Supreme Court President Dias Toffoli ruled Monday night to revoke his late October decision requiring the Financial Intelligence Unit (former Coaf) to report financial intelligence for the last three years for 600,000 individuals and businesses.
Toffoli had already received access to reports from the FIU, but stated that information provided later by the agency was satisfactory.
"On the basis of the satisfactory information provided by the FIU, in response to the request of this Court, on 11/15/19, I make the decision ineffective on 10/25/19 a copy of the Financial Intelligence Reports (RIFs) , issued in the last 3 (three) years ", wrote the minister in the decision.
According to him, the STF did not access any confidential information. "I emphasize that this Court did not perform the necessary registration and never accessed the intelligence reports," he added.
Toffoli had requested the information on October 25 to subsidize the trial scheduled for Wednesday on intelligence sharing.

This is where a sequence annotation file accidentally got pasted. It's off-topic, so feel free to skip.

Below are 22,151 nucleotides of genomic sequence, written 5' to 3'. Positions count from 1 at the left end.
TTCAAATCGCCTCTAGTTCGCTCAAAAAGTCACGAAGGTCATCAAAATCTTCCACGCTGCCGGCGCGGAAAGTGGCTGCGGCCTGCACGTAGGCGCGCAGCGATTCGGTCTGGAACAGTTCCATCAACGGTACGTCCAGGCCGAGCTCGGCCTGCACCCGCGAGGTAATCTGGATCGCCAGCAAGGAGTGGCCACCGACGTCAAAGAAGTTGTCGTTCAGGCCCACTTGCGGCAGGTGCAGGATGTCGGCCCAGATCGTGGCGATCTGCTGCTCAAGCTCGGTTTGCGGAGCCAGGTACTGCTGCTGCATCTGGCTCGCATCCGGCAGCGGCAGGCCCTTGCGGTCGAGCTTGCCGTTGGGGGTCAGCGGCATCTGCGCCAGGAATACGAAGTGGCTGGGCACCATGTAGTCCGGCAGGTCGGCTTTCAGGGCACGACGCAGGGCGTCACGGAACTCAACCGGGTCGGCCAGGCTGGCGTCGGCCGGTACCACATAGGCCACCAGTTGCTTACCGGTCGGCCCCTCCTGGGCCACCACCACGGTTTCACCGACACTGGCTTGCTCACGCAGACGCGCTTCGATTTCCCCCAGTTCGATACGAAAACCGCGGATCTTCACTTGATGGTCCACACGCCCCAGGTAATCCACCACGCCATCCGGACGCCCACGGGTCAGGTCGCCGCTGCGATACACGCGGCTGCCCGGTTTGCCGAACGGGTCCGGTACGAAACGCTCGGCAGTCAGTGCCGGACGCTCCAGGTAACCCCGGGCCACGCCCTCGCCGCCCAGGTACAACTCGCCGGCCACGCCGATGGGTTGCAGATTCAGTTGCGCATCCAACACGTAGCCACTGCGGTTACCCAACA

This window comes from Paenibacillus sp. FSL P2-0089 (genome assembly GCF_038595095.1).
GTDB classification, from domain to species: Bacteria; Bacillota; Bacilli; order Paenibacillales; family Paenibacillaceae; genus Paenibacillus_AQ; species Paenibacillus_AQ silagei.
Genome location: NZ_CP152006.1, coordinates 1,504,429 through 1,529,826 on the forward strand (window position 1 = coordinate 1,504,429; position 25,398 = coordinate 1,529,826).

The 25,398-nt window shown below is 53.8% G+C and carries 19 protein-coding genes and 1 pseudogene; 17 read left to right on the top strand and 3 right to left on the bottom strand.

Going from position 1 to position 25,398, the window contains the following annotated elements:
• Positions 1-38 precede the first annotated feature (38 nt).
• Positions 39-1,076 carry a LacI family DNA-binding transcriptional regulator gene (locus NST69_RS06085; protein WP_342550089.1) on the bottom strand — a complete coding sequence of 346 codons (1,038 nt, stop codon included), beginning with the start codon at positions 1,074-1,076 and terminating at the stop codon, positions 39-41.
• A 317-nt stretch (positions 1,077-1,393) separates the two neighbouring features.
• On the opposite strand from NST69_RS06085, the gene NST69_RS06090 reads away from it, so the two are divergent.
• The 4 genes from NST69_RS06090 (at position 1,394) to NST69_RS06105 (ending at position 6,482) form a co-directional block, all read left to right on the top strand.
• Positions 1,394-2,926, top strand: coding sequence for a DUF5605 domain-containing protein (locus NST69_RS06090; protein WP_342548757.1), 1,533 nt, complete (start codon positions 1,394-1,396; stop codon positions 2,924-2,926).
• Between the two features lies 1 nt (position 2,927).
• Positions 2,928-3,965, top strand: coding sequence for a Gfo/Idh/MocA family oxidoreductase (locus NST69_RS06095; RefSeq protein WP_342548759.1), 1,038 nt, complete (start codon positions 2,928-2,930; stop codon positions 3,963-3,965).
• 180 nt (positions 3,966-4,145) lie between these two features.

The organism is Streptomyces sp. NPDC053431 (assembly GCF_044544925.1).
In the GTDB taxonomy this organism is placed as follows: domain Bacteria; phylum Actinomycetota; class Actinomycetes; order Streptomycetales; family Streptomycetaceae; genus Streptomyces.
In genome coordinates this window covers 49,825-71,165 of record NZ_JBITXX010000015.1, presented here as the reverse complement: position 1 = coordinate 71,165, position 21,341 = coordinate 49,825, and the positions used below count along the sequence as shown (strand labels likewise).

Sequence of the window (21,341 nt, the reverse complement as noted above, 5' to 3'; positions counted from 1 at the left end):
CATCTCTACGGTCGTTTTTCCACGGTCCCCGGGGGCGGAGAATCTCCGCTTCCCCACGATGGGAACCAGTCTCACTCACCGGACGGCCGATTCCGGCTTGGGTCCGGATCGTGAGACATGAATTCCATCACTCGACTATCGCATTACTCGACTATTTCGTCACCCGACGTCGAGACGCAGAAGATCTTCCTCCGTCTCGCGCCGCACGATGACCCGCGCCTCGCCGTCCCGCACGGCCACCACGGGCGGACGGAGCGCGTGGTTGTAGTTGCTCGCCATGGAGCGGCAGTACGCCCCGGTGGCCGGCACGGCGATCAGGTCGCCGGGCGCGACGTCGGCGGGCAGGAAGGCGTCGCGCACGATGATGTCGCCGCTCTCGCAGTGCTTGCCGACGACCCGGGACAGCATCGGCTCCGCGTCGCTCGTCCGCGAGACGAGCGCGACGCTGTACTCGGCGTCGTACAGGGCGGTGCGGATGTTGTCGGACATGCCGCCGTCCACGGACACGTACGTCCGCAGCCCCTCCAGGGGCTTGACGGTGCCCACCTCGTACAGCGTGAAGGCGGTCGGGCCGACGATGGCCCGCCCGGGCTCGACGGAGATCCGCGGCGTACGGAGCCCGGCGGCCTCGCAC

The Supreme Court should decide whether the share can be generic (with partial information) or detailed (complete information).
Some agencies have claimed that generic sharing undermines the progress of investigations. Lawyers argue that detailed sharing amounts to breach of confidentiality, which can only occur with court authorization.
Toffoli's access to the data generated controversy. The Attorney General of the Republic, Augusto Aras, asked for the order to be revoked.
By denying the request last week, Toffoli had said the Supreme Court had no access to the data and asked the Central Bank (to which the FIU is subordinate) and the prosecutor to send additional information by 6 pm Monday (18) .
The full information on the FIU is not public. Prosecutor Augusto Aras released the MP's response and said the MPF has received 972 reports in the last three years, but that it never orders the material from intelligence agencies, who send it spontaneously and only asks for additional information or clarification.
Aras also stated that the communications received did not include full financial statements and rejected the possibility of "wanton" in the taxpayer's movements of taxpayers.
In July, Dias Toffoli suspended investigations that used, without court authorization, sensitive data from agencies such as the IRS and Coaf. At the time, he answered a request from the defense of Senator Flávio Bolsonaro (PSL-RJ), son of President Jair Bolsonaro.